Haitians Near Quake Epicenter Still Tallying Their Losses
Coastal town of Carrefour, 15 km west of capital, has received little assistance from foreign aid groups or the government
A family in the destroyed town of Carrefour, Haiti sits amid the charred rubble of their home, 25 Jan 2010
The Haitian town of Carrefour sits atop the epicenter of the earthquake that devastated the region nearly two weeks ago. Survivors in one neighborhood have only each other to cope with their losses.
The coastal town of tightly packed neighborhoods is about 15 kilometers west of Port au Prince. Despite its proximity to the capital city and the quake's epicenter, residents have received little assistance from foreign aid groups or the government.
In one neighborhood just off the main thoroughfare, about 5,000 residents have received two large tents. Trucks bringing free water stopped here temporarily a few days ago but have not returned.
One man helping to dig out corpses still buried beneath the rubble introduces himself.
"I am so glad to see you this morning, because I have not seen anybody coming. Some people say why are you breaking into this house? And I say listen, there is a body under the house, I have to take it out. I cannot just leave it like that," he said.
Ilosielar Josue is a Haitian-American living in Florida whose extended family is from this neighborhood. After the quake, he spent several days traveling to check on family and friends. He has been here for a week and offers to give a tour of the devastation.
"You see those houses? Those houses have maybe 30 people in them. Most of them died. This house over there, yeah, most of them died. I have a cousin there with two kids," Josue said.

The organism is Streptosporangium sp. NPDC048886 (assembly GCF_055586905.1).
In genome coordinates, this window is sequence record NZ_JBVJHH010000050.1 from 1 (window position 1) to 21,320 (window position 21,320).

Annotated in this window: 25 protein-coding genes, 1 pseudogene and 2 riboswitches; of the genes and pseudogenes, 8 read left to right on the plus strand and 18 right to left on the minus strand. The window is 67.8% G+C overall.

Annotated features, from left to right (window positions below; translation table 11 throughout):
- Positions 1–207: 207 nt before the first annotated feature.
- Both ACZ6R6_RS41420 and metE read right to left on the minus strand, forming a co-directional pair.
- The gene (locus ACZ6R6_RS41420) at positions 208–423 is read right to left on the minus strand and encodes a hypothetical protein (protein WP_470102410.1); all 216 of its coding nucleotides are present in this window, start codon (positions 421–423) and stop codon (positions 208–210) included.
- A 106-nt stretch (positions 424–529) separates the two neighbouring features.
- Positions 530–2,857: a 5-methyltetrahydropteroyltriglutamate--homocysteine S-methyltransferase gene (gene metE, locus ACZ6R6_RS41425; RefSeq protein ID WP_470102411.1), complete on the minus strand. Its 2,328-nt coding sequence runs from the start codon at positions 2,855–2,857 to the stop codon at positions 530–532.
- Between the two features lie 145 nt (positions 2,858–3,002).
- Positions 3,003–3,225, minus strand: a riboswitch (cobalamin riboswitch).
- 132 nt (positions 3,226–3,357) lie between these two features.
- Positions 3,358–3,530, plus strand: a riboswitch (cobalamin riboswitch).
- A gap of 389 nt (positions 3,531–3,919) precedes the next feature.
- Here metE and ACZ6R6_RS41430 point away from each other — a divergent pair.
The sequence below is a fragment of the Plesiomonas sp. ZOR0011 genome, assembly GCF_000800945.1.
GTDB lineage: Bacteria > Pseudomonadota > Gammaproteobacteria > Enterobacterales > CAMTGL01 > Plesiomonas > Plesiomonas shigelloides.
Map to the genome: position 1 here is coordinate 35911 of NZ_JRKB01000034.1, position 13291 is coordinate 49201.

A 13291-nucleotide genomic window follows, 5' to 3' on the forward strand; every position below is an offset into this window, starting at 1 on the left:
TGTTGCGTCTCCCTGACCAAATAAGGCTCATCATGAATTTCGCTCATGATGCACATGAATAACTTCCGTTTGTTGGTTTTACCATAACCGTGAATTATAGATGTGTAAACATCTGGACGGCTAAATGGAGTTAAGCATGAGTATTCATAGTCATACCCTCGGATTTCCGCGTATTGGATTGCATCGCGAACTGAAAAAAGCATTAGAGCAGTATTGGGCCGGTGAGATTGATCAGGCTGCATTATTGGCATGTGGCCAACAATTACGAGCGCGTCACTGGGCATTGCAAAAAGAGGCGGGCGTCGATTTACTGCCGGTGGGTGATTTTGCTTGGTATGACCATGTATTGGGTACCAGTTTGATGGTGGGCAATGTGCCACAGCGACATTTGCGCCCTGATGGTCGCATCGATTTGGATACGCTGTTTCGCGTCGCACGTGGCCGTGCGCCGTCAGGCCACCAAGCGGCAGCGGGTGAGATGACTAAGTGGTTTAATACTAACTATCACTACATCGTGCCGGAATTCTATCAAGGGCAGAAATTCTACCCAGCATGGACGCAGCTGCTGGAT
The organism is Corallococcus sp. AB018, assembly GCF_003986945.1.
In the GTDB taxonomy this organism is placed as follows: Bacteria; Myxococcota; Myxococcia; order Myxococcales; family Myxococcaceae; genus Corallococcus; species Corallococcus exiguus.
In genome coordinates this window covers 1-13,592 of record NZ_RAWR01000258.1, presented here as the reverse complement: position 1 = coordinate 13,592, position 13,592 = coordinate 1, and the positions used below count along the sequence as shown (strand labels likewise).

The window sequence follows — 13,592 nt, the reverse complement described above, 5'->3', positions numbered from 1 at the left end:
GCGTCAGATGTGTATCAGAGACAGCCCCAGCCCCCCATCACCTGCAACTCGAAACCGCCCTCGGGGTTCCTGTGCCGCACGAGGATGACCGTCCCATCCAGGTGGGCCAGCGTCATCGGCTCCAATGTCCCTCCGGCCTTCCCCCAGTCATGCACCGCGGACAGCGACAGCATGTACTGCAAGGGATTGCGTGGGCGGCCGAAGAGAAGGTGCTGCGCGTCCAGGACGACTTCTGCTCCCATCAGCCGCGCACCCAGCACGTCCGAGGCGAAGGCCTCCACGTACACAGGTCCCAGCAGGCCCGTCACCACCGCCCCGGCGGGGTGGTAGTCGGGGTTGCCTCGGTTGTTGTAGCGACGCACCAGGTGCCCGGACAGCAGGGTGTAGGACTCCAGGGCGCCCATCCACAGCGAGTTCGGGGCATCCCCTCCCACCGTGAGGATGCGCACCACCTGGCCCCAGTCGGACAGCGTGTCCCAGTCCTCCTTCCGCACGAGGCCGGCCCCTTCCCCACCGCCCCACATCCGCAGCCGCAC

Like nearly everyone else here, Josue sleeps outside in the street on a bare mattress when he is not digging through rubble. International aid groups have said getting more tents is a top priority for the hundreds of thousands of newly homeless.
A man in Carrefour, Haiti, near the quake's epicenter, attempts to dig out whatever possessions he can salvage from his destroyed home, 25 Jan 2010
Some streets are nearly impassable because they are choked with wreckage and makeshift camps. As he passes several homes crushed by their roofs, Josue asks one neighbor about his situation.
"Two people dead and one in the hospital. It is terrible. No help," Josue said.
He says some of the survivors who have relatives living in less affected areas have already left. But most people here continue to squat beside their ruined homes. The streets are now filled with tarps, where people sleep when they are not salvaging their belongings from the wreckage.
"Listen, you can not leave your street and go to another street. If you leave your property some people will come and steal everything you have," Josue said.
As he passes a home where only the door and two exterior walls are still standing, he says the street in front of the house is now a graveyard.
"Two little kids were living right here, but one died and they buried him right here," he said.
Josue points down to an unmarked spot in the unfinished road. He says this is not how the family wanted to bury their son, but they did not know what else to do.